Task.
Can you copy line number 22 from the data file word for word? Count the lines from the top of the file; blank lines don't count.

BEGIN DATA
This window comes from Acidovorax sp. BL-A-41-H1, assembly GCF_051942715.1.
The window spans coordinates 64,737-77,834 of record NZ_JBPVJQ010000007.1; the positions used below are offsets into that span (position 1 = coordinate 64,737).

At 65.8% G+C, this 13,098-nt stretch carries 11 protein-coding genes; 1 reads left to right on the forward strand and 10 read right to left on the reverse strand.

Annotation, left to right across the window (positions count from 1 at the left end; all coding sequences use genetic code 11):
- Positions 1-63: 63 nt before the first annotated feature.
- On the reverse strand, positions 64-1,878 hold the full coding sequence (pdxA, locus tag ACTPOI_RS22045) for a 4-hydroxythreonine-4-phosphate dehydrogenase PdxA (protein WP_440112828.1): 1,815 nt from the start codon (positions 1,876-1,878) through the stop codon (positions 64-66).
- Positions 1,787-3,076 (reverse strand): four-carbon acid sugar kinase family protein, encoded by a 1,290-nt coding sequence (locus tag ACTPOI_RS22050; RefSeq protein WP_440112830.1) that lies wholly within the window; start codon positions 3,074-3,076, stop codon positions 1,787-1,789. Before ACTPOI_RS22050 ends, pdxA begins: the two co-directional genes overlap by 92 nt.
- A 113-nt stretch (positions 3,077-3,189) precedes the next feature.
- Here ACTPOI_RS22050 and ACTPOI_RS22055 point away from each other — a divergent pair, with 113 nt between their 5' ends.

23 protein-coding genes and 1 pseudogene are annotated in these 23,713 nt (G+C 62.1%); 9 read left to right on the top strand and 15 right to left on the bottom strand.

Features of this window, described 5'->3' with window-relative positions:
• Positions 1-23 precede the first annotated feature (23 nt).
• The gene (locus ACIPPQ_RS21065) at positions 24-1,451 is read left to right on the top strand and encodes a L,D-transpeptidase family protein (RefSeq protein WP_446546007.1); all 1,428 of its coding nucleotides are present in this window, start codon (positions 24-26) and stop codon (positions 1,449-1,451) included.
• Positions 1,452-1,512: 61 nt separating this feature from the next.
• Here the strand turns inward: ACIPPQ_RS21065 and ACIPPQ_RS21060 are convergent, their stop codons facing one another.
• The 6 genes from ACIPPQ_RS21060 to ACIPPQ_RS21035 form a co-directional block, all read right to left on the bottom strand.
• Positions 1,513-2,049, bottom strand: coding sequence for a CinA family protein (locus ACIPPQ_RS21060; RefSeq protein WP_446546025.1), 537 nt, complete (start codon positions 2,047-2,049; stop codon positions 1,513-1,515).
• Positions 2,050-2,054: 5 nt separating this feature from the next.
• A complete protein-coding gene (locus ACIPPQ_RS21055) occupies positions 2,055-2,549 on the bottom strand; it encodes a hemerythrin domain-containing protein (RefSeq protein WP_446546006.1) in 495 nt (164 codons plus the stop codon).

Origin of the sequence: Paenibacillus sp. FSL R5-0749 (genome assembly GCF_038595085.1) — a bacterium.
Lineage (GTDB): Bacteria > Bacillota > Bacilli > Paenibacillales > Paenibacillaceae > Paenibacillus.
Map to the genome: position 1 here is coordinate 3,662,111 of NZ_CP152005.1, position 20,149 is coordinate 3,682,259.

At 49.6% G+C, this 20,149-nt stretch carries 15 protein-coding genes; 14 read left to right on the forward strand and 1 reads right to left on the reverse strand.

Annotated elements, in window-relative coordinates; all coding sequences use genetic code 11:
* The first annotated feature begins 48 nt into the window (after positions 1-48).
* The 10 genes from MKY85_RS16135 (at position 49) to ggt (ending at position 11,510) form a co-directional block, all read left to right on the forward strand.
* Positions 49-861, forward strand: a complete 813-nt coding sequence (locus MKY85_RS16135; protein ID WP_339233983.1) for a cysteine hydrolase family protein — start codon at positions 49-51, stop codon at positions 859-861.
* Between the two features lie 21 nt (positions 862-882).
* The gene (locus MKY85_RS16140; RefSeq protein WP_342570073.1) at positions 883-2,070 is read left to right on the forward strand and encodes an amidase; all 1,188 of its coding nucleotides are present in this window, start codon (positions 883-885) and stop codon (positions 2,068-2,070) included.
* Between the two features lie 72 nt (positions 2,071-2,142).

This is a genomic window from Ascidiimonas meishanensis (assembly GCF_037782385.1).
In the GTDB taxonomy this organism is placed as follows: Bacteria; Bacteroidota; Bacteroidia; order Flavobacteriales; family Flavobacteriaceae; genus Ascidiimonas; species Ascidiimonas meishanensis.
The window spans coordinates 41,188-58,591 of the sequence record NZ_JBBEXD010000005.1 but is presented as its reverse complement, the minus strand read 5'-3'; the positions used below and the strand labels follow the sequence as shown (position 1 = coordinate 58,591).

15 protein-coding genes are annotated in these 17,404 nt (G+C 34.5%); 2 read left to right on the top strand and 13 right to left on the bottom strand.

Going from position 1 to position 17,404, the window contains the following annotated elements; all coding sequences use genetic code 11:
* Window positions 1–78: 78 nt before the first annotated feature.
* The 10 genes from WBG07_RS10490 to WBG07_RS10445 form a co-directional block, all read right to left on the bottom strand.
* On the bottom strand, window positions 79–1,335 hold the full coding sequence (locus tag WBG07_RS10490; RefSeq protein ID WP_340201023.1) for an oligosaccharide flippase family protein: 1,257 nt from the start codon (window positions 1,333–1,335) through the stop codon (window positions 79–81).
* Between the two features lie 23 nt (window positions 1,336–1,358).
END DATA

Map to the genome: position 1 here is coordinate 3,662,111 of NZ_CP152005.1, position 20,149 is coordinate 3,682,259.